Many Christian churches celebrate the Advent season by lighting an additional candle on their evergreen wreath on the four Sundays before Christmas. At my church, this little ceremony is part of the worship service. Families are invited to come forward, read a prescribed text, and light the candle(s). It’s a great way to include people in the service, especially children… who tend to enjoy playing with fire. We haven’t had one get away yet. Whew. 😉
Advent simply means “coming.” By celebrating Advent, we keep Christmas from sneaking up on us! But it also keeps us focused on preparing our hearts and minds for the celebrations to come. I’ve found different traditions will call the candles by different names or put them in a different order. I don’t think it really matters, since the purpose all around is to keep our eyes focused on Jesus. So here is one order…
On the first Sunday, we light the ‘hope’ candle and speak of how Jesus’ birth was like a tiny candle pushing back darkness. 1 Peter 1:5 says, “Celebrate with praises the God and Father of our Lord Jesus Christ, who has shown us his extravagant mercy. For his fountain of mercy has given us a new life — we are reborn to experience a living, energetic hope through the resurrection of Jesus Christ from the dead.” (The Passion Translation)
On the second Sunday, we light the ‘peace’ candle as we remember the angels’ proclamation of peace and goodwill toward men through Jesus’ birth. John 16:33 says, “And everything I’ve taught you is so that the peace which is in me will be in you and will give you great confidence as you rest in me. For in this unbelieving world you will experience trouble and sorrows, but you must be courageous, for I have conquered the world!” (The Passion Translation)
On the third Sunday, we light the ‘love’ candle to remind us of the greatest love of all, the sacrificial love Jesus came to Earth to shower upon us. John 15:13 says, “For the greatest love of all is a love that sacrifices all. And this great love is demonstrated when a person sacrifices his life for his friends.” (The Passion Translation)
On the fourth Sunday, we light the ‘joy’ candle. How can we not respond to all that hope, peace, and love with joy? Acts 2:28 says, “You direct me on a path that leads to a beautiful life. As I walk with You, the pleasures are never-ending, and I know true joy and contentment.” (The Voice)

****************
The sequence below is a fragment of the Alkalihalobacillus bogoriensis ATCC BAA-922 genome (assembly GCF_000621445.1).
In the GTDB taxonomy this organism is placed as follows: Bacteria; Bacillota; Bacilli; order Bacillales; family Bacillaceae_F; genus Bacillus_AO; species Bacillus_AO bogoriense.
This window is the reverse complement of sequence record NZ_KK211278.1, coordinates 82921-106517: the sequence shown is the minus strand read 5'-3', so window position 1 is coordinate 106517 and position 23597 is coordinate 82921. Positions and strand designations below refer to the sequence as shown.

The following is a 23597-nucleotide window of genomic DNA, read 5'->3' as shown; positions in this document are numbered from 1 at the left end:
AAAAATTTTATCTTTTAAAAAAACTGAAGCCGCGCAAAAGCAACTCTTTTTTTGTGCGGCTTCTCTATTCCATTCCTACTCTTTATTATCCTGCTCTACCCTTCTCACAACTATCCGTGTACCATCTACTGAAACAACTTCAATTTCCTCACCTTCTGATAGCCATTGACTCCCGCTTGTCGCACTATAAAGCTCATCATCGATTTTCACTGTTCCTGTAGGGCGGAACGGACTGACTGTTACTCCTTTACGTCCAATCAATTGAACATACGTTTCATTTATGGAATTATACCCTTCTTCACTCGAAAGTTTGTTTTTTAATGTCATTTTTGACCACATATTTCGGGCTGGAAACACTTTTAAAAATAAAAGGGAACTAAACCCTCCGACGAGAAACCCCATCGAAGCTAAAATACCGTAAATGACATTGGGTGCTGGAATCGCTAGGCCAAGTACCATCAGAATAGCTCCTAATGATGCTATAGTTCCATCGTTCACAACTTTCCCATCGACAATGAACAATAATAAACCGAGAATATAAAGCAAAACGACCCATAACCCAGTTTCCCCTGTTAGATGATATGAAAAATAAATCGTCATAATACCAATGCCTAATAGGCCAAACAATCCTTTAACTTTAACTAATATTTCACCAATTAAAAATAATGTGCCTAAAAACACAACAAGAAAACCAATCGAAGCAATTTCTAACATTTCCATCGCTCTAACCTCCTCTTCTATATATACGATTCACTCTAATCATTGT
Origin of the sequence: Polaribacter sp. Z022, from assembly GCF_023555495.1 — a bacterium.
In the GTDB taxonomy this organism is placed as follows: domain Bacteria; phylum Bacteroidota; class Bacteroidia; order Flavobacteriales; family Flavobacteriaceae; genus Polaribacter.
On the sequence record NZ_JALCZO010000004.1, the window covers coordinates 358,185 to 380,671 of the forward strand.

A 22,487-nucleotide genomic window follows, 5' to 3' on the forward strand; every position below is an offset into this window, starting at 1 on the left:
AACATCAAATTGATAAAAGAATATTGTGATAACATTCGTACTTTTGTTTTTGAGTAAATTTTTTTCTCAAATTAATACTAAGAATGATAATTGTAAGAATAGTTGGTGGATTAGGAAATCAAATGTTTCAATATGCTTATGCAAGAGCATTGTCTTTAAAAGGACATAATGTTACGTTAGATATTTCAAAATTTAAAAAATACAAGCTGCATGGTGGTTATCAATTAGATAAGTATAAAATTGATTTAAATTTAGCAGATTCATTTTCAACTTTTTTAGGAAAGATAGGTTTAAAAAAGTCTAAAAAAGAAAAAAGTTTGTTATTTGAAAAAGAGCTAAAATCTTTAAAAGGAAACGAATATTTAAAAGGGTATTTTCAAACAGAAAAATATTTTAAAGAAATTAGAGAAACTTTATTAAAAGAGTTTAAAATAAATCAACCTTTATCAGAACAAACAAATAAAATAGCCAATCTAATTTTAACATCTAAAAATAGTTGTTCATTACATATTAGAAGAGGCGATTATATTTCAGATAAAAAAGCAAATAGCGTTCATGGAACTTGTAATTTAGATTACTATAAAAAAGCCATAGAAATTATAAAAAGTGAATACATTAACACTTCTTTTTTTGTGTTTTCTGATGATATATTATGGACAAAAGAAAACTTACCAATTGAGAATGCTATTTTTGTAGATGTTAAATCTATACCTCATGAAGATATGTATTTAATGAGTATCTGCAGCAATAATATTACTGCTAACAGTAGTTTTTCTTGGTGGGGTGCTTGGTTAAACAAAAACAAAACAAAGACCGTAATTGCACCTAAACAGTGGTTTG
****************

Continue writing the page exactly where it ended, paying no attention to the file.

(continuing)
An article in Christianity Today tells us that, in early years, Advent was a preparation for new converts to be baptized at Epiphany rather than preparation for Christmas. And in the 6th century when the focus shifted to the coming of Jesus, they meant the second coming, not the coming of the Baby in the manger! It wasn’t until the Middle Ages that the focus of Advent shifted yet again to become our heart’s preparation for celebrating Christmas.
I’m particularly fascinated by the thoughts of Advent preparing us for Jesus’ return to Earth to set everything right. Tied firmly in with that is this passage in Romans 8:18-25, “I believe that the present suffering is nothing compared to the coming glory that is going to be revealed to us. The whole creation waits breathless with anticipation for the revelation of God’s sons and daughters. Creation was subjected to frustration, not by its own choice—it was the choice of the one who subjected it—but in the hope that the creation itself will be set free from slavery to decay and brought into the glorious freedom of God’s children. We know that the whole creation is groaning together and suffering labor pains up until now. And it’s not only the creation. We ourselves who have the Spirit as the first crop of the harvest also groan inside as we wait to be adopted and for our bodies to be set free. We were saved in hope. If we see what we hope for, that isn’t hope. Who hopes for what they already see? But if we hope for what we don’t see, we wait for it with patience.” (Common English Bible)
Did you catch that?
Not only are we (humans) waiting for Christ’s return, but so is creation. Jesus’ second coming will set creation free from slavery to decay!
Let that sink in.
What will creation be like when Jesus takes the throne on Earth? There’s a lot I don’t understand about the times to come, but this is a picture that fills me with joy (and hope, peace, and love): nature living up to the potential it was created for in the Garden of Eden.
Right now, creation waits Jesus’ coming, breathless with anticipation. Do you?